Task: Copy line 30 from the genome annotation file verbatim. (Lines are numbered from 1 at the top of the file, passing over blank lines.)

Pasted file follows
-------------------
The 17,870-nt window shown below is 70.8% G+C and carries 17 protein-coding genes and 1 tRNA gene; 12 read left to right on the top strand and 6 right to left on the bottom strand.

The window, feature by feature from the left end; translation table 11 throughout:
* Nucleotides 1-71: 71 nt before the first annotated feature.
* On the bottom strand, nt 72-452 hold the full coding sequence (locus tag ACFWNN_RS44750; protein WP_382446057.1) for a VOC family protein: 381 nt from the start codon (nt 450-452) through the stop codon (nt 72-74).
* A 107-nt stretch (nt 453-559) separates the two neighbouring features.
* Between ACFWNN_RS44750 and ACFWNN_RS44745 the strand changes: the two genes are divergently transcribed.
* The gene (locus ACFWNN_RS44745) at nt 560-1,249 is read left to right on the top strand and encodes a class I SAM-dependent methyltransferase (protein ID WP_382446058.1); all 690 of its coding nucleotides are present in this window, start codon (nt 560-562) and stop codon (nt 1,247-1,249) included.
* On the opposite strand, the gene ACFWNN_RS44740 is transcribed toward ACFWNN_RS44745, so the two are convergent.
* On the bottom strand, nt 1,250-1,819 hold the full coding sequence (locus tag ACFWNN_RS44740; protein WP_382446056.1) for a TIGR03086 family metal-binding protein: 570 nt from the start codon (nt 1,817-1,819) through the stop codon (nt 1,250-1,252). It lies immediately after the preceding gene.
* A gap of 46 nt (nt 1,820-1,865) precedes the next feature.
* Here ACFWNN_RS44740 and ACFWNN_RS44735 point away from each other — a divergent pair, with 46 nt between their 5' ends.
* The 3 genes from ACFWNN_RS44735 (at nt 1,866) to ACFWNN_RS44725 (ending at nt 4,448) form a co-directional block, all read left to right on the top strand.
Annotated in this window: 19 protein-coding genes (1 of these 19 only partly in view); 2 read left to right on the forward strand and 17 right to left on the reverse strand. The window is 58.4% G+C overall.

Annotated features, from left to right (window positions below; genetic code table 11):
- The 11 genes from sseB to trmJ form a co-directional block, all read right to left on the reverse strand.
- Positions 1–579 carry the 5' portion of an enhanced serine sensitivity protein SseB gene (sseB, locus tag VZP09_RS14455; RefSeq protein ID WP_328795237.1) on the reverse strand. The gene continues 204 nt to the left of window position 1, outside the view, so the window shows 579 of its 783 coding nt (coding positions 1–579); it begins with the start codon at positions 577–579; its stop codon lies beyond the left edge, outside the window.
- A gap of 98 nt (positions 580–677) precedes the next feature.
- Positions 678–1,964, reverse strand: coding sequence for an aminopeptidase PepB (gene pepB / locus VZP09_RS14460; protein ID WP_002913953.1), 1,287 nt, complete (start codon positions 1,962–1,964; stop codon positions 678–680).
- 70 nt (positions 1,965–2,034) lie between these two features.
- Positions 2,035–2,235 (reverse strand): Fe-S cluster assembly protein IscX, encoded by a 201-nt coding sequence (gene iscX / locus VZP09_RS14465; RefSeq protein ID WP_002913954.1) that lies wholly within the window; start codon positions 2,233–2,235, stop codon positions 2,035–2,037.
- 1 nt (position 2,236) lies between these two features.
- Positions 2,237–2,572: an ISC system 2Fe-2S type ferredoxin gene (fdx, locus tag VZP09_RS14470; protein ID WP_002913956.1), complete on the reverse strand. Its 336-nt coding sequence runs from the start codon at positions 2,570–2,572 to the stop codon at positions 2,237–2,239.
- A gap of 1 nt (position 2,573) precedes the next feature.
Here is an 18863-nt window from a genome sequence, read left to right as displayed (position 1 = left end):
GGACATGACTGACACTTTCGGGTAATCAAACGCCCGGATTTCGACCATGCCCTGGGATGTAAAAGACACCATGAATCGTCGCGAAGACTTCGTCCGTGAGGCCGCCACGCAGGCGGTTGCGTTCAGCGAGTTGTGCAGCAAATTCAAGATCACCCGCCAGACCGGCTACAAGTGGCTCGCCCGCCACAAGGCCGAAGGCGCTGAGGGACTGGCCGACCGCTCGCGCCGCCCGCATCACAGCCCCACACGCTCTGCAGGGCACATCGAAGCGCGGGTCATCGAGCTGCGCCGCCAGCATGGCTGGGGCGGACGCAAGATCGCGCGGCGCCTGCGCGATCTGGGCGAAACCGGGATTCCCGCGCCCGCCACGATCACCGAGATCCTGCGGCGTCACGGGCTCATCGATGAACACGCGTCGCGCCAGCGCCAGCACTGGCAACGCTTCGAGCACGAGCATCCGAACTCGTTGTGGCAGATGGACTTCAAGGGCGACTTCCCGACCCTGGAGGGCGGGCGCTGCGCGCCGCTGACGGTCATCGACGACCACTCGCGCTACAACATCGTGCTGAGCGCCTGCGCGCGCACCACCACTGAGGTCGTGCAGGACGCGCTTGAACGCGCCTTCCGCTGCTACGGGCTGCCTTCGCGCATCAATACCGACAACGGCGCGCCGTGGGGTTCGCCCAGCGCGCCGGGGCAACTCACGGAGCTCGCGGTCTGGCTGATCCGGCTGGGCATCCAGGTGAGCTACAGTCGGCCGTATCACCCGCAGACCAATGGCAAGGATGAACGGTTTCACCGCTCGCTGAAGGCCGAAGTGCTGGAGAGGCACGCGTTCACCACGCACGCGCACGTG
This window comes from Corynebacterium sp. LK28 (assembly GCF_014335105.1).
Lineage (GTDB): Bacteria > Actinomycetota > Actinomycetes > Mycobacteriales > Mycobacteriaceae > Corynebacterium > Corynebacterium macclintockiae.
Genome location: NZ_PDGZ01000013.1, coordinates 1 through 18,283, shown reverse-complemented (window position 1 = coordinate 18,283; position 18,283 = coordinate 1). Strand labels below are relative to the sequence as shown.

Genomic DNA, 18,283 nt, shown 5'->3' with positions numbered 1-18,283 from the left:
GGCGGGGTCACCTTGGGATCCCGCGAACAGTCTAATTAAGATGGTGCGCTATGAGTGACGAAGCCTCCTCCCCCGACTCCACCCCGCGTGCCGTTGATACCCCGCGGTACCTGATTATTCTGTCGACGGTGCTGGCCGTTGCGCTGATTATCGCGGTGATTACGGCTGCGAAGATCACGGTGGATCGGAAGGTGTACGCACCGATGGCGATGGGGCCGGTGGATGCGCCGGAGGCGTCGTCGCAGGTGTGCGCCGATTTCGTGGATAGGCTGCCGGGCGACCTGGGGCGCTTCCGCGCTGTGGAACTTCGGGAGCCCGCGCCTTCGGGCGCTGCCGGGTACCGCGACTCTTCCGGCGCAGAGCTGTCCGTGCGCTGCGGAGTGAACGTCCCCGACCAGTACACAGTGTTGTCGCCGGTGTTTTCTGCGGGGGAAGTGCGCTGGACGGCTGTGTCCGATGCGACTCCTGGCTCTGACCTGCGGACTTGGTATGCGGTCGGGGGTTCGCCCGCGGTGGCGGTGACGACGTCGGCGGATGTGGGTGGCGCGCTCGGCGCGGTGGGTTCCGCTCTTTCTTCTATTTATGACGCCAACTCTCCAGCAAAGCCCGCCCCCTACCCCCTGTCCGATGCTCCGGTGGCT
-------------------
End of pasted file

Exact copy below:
GGCGGGGTCACCTTGGGATCCCGCGAACAGTCTAATTAAGATGGTGCGCTATGAGTGACGAAGCCTCCTCCCCCGACTCCACCCCGCGTGCCGTTGATACCCCGCGGTACCTGATTATTCTGTCGACGGTGCTGGCCGTTGCGCTGATTATCGCGGTGATTACGGCTGCGAAGATCACGGTGGATCGGAAGGTGTACGCACCGATGGCGATGGGGCCGGTGGATGCGCCGGAGGCGTCGTCGCAGGTGTGCGCCGATTTCGTGGATAGGCTGCCGGGCGACCTGGGGCGCTTCCGCGCTGTGGAACTTCGGGAGCCCGCGCCTTCGGGCGCTGCCGGGTACCGCGACTCTTCCGGCGCAGAGCTGTCCGTGCGCTGCGGAGTGAACGTCCCCGACCAGTACACAGTGTTGTCGCCGGTGTTTTCTGCGGGGGAAGTGCGCTGGACGGCTGTGTCCGATGCGACTCCTGGCTCTGACCTGCGGACTTGGTATGCGGTCGGGGGTTCGCCCGCGGTGGCGGTGACGACGTCGGCGGATGTGGGTGGCGCGCTCGGCGCGGTGGGTTCCGCTCTTTCTTCTATTTATGACGCCAACTCTCCAGCAAAGCCCGCCCCCTACCCCCTGTCCGATGCTCCGGTGGCT